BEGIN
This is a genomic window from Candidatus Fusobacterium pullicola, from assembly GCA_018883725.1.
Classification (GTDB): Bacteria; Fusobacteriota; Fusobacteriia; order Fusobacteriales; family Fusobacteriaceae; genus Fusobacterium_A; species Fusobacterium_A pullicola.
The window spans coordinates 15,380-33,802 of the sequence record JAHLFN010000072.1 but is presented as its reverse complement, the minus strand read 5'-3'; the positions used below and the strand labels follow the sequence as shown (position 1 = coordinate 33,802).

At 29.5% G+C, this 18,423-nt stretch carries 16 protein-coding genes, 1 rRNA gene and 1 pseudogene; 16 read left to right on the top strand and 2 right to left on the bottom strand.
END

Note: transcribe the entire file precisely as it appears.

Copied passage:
This is a genomic window from Candidatus Fusobacterium pullicola, from assembly GCA_018883725.1.
Classification (GTDB): Bacteria; Fusobacteriota; Fusobacteriia; order Fusobacteriales; family Fusobacteriaceae; genus Fusobacterium_A; species Fusobacterium_A pullicola.
The window spans coordinates 15,380-33,802 of the sequence record JAHLFN010000072.1 but is presented as its reverse complement, the minus strand read 5'-3'; the positions used below and the strand labels follow the sequence as shown (position 1 = coordinate 33,802).

At 29.5% G+C, this 18,423-nt stretch carries 16 protein-coding genes, 1 rRNA gene and 1 pseudogene; 16 read left to right on the top strand and 2 right to left on the bottom strand.